Myanmar’s Latest Peace Talks Will Not Solve The Conflicts

The leader of Myanmar, Aung San Suu Kyi has initiated a new round of peace talks after a flaring up of regional conflict in the country. The talks are the newest round since those in August, last year. Negotiations organized by Aung San Suu Kyi’s party, the National League for Democracy (NLD), have been welcomed in the past with great optimism by the international community, including the United Nations’ Secretary-General Ban Ki-moon.

The negotiations will attempt to ease the tensions and fighting that has existed between the various ethnic groups and the state for decades now.

Despite the high hopes of peaceful reconciliation after Aung San Suu Kyi’s democratic victory in 2015, there has been some skepticism over the process as it has had little results.

A major issue going into the current negotiations is that not all groups will have equal roles. Only those groups that have signed the National Ceasefire Agreement are allowed to participate. The remaining groups can only attend as special guests. This means that only eight ethnic groups have signed the ceasefire and can take part in the talks.

This lack of full inclusion means it is unlikely that any serious resolution will be reached. Sai Kyaq Nyunt, a member of the Shan National League for Democracy, has said that without full participation from all ethnic groups, “important issues should not be decided.” Nonetheless, it is still an important round and one that could be helpful for encouraging peace.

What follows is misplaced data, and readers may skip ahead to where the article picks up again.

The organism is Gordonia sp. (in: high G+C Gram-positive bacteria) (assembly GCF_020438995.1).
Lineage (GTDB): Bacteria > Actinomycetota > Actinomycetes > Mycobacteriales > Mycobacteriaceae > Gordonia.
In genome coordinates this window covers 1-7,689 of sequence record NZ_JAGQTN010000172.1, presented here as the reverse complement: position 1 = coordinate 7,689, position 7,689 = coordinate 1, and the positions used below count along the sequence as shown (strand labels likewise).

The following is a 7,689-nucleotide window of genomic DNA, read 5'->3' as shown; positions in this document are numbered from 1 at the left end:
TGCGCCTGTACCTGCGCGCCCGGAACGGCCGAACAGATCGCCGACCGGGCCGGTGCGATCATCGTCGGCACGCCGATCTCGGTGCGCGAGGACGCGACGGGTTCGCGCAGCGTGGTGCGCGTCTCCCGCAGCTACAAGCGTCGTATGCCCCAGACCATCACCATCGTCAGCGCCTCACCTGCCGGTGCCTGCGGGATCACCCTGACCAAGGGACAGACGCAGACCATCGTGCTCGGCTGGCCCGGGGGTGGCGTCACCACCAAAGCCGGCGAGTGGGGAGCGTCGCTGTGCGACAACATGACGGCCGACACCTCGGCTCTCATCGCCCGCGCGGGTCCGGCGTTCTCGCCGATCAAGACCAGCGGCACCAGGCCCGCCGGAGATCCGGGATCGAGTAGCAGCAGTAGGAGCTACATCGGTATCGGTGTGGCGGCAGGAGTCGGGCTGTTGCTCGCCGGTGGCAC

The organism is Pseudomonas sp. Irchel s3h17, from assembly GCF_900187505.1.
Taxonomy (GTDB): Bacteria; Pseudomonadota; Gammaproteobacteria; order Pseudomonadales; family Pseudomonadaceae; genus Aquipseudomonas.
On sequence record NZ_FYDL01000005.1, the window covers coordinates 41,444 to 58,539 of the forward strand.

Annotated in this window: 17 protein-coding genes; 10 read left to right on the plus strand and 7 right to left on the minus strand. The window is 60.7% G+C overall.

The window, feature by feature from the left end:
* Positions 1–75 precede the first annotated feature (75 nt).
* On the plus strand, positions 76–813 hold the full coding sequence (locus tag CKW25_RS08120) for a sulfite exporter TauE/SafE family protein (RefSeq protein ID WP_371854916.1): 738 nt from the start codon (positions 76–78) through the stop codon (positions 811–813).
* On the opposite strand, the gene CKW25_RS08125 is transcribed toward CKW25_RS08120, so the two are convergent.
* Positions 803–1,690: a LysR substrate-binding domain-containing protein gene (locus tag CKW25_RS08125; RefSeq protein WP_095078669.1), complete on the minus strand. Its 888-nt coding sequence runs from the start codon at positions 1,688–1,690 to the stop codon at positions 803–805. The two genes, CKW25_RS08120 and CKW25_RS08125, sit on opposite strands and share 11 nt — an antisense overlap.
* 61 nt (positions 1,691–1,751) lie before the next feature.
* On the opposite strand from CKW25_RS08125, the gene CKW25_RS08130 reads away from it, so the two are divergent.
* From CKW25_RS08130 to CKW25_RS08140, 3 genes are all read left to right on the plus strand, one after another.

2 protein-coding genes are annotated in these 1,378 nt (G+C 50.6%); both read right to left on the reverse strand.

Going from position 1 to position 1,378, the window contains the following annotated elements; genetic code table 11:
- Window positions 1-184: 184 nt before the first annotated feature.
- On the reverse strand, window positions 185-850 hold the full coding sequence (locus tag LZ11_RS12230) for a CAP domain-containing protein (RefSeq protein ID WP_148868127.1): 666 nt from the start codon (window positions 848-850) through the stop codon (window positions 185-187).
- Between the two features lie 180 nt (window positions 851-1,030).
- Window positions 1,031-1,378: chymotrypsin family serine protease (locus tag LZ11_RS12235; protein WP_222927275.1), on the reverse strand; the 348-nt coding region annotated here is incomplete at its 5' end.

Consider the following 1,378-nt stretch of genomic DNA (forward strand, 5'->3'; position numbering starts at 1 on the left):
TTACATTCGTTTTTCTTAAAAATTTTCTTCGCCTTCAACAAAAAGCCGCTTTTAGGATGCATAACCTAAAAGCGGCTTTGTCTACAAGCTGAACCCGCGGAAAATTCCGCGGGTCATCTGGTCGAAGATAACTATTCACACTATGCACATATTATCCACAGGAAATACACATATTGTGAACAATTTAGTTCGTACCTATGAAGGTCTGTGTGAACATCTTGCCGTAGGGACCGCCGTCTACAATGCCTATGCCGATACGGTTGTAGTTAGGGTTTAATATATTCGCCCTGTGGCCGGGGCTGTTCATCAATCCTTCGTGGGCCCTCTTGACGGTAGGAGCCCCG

Three groups that were previously excluded from the negotiations will be present at the meeting, though one group has refused to attend because all parties were not granted ‘equal’ places at the table. Thus, while the negotiations may not have a serious effect, they can hopefully encourage a dialogue between the groups, which in turn could lead to more inclusive talks.

Despite the hope that Aung San Suu Kyi’s victory would leave much of Myanmar’s troubled history behind, it is still encompassed in issues. Calls of ethnic cleansing of the Rohingya minority group, mass poverty, and the worst violence in the Northeast since the 1980s, suggest that there is still much to do.

With that said, some have criticized Aung San Suu Kyi for working too closely with the military, who ruled with an oppressive regime before her. While it is difficult to achieve, a more powerful NLD government, who has complete control over the military may be more conducive to creating long lasting peace. Thus, while the latest round of peace talks are not predicted to be ground-breaking, especially in light of the lack of success of since the last one, they will still be important to watch in order to better understand the future direction of the conflicts.